Paychecks in themselves are not "property." The money derived from the paychecks, to the degree they're deposited into an account, become an asset in that way. It's the assets themselves which need to be addressed in the pre-nup.
The short answer is that military law in inapplicable in this instance. That said, the biological father must be found to have "legally abandoned" the child, meaning lack of substantial contact in the 6 months preceding the filing of the petition. It appears you would have a good case. For a full assessment, schedule a consultation with a NYC Family Law attorney.
This question is too broad to answer as posed, because any document could conceivably be entered into evidence. Generally, documents are "hearsay," but there are many exceptions. For example, certified business or government records could go into evidence. Statements of a party recorded in a document (like an e-mail or text) could go into evidence as either an admission or prior inconsistent statement. Other documents could be the subject of a Notice to Admit and/or fall under another...
I know for a fact there are lawyers in Westchester who offer free consults & sliding scales on their fees - you just need to keep shopping around (try the "Find a Lawyer" tab on this site). Many lawyers don't necessarily advertise that they offer free consults & sliding scales simply because they may reserve them for financial needy clients (i.e., discounts may not be open to everyone).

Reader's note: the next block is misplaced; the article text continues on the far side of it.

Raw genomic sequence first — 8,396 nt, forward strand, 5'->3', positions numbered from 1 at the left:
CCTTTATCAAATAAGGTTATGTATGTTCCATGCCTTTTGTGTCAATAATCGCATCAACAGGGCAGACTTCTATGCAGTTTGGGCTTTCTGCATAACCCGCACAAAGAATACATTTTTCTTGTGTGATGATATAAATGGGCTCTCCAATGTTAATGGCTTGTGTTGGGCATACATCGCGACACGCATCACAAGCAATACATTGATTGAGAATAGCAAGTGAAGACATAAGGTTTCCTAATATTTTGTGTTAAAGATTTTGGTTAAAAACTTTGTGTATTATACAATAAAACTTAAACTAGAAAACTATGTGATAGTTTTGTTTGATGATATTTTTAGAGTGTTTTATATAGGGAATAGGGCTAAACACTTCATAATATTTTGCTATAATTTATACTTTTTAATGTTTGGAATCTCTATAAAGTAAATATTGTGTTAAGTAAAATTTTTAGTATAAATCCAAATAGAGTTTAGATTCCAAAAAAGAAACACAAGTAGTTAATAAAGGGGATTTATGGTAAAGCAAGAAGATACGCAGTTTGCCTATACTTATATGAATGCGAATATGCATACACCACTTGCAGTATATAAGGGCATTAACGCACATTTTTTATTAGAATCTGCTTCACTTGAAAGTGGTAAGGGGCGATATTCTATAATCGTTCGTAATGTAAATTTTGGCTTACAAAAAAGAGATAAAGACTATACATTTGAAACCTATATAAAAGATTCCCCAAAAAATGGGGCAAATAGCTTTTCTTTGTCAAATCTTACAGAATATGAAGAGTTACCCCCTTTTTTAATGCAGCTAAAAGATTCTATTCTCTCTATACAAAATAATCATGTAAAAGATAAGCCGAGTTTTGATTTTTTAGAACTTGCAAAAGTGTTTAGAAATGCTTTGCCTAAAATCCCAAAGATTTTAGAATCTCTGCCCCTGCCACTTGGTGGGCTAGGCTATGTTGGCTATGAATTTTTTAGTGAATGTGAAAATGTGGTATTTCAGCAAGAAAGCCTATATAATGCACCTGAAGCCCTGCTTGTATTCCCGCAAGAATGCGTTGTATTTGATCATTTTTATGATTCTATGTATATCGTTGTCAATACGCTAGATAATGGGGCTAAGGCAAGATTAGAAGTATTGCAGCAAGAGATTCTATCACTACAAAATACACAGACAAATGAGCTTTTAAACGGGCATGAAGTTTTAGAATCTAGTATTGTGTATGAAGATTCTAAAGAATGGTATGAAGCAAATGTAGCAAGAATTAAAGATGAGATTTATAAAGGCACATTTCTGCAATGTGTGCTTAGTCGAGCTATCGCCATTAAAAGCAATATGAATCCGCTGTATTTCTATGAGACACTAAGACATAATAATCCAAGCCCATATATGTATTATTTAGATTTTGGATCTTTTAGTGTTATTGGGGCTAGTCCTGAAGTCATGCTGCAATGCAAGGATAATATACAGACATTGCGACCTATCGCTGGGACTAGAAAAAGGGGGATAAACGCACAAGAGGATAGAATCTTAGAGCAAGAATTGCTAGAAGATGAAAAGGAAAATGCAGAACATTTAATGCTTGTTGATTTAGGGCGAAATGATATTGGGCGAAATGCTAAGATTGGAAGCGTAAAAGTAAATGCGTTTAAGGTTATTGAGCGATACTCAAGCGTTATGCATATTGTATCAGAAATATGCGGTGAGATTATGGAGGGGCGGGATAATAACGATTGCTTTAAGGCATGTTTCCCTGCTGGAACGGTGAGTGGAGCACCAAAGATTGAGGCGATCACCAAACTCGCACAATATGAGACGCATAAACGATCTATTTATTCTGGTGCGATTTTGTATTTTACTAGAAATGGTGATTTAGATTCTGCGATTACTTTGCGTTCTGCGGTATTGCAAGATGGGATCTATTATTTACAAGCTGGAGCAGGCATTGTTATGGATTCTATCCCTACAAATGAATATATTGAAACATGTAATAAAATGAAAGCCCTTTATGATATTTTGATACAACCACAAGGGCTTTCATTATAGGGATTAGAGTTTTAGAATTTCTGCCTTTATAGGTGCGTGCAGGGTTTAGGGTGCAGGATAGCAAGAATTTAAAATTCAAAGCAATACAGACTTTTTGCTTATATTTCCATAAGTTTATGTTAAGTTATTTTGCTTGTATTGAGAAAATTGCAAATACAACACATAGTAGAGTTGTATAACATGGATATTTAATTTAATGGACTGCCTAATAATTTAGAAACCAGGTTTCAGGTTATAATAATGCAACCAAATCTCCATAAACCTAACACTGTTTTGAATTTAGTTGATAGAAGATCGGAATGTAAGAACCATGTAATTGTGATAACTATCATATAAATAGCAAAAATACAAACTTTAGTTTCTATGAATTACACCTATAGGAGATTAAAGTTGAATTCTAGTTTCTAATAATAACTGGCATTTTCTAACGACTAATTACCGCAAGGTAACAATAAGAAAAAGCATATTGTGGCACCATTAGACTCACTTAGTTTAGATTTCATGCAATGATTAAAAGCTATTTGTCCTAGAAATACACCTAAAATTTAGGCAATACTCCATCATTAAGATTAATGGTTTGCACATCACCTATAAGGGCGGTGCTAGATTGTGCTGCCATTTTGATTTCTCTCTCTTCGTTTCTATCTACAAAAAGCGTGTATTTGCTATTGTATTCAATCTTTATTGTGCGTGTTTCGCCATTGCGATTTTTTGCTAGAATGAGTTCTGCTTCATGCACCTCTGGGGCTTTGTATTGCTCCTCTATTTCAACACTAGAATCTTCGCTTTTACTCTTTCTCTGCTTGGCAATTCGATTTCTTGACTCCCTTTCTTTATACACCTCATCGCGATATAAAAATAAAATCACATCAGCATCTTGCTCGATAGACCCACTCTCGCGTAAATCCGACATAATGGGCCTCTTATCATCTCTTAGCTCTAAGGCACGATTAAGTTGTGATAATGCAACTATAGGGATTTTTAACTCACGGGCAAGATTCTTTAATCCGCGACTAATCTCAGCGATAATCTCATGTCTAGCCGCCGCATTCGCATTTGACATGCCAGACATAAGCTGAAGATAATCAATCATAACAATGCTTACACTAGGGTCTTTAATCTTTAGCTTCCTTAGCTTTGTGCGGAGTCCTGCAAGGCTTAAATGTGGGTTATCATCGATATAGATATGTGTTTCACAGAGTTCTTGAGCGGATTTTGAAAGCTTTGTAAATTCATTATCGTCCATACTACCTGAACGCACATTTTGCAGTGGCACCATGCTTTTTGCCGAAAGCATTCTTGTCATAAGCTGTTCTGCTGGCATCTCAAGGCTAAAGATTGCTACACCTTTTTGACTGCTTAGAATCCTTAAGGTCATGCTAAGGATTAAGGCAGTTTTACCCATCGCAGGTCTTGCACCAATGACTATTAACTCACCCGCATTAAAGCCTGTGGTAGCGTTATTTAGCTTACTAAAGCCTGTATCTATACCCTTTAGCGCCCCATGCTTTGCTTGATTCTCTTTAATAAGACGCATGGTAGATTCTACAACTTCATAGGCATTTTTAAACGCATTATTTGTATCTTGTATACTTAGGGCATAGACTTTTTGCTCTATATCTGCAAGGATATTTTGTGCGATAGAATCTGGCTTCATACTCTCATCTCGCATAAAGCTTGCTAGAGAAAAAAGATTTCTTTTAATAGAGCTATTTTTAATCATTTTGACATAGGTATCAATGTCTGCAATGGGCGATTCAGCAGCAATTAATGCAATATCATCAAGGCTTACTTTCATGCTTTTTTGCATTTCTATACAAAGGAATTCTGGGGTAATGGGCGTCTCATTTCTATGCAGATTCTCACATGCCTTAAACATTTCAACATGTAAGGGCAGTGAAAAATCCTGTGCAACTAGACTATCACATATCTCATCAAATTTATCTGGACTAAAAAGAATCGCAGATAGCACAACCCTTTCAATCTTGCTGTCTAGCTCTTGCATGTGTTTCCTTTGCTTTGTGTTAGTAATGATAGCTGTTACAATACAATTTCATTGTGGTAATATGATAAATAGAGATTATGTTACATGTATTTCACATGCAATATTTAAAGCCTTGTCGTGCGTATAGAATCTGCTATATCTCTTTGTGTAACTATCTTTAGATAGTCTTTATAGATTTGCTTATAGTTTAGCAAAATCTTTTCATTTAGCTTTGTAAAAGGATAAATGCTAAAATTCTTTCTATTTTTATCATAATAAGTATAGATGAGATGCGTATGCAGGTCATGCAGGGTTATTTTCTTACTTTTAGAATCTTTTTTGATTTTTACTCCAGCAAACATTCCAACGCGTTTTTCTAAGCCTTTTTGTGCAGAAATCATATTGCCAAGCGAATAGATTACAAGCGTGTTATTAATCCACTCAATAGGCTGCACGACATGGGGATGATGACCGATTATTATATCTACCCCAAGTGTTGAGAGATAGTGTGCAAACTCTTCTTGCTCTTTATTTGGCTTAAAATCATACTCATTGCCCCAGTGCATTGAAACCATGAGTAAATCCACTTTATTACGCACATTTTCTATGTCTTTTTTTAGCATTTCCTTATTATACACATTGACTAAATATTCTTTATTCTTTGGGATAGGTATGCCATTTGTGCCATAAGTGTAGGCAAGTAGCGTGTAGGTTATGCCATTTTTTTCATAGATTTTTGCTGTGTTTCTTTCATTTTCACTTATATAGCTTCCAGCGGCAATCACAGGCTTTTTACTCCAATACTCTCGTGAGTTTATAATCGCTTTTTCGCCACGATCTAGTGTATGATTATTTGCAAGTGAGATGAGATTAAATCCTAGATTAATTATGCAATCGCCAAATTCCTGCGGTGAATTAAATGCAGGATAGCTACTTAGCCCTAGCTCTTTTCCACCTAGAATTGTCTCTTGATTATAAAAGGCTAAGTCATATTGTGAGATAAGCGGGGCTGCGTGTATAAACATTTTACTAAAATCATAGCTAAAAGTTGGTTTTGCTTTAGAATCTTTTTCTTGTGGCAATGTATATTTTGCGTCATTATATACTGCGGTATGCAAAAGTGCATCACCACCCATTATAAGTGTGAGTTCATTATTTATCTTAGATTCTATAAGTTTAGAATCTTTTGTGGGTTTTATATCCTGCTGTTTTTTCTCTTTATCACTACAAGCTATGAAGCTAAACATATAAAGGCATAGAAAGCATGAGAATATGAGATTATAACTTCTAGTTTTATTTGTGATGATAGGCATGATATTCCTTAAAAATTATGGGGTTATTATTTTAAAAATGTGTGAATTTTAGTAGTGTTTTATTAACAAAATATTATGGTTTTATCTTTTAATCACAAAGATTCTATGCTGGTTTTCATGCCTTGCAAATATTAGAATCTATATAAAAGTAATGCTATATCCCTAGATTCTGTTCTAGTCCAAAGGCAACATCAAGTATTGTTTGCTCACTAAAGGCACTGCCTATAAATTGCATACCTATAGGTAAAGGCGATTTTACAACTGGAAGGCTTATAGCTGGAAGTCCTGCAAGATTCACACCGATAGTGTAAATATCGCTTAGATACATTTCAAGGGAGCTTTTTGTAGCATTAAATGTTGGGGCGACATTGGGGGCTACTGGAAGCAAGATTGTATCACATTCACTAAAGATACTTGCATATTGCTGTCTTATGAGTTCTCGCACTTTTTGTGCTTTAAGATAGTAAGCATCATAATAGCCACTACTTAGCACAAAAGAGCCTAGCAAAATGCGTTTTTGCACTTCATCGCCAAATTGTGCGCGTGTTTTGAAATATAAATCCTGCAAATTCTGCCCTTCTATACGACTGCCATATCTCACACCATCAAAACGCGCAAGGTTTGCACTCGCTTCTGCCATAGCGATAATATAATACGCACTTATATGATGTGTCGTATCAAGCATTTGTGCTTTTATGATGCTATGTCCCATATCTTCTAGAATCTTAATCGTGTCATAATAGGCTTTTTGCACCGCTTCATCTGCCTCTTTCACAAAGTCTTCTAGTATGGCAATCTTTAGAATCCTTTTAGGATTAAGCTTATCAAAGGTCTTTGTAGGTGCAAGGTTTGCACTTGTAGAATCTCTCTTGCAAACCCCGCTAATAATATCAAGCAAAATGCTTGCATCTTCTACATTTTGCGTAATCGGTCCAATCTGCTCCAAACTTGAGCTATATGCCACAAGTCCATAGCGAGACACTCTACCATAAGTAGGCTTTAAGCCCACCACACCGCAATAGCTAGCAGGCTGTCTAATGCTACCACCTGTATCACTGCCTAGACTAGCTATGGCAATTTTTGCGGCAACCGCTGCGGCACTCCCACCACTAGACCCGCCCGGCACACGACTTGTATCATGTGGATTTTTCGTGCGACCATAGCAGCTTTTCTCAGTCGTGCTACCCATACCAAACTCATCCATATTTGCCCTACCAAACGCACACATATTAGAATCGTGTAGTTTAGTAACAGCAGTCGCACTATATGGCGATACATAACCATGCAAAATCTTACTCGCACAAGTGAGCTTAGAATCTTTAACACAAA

One can request joint counseling and/or mediation, but it cannot be imposed on the other party by the Court. Moreover, there are many other claims one can make beyond division of assets - what claims you may have should be the subject of a full assessment by an attorney. Thus, you should call a NYC Divorce attorney to schedule a consult.
There's no need to attach the stipulation of settlement to the summons upon filing. Indeed, you can't, simply because the stipulation is a separate document & you must pay a court fee upon it's filing. Theus, you're much better off just resolving the case, have the stipulation signed by both parties & thereafter filing it along with the judgment package. Schedule a consult with a NYC Divorce attorney for more info.
Generally speaking you are not entitled to the other spouse's inheritance. And it is true that issues not raised at the trial level , generally-speaking, cannot be raised for the first time on appeal. For a full assessment, schedule a consultation with a Westchester Divorce attorney.
The press probably filed a motion with the court (which was at least partially granted) or had the parties' consent. You would need 1 of those 2 things in order to gain access to Family Court records, as they are all presumptively confidential, even on celebrity cases.
Generally you're right on the border (in terms of age of child) where the court considers his preference to be a very strong factor. It means by the time you'd hit a trial, he'll be 14 & his preference will likely carry the day. For a full assessment, speak to a NYC Family Law attorney.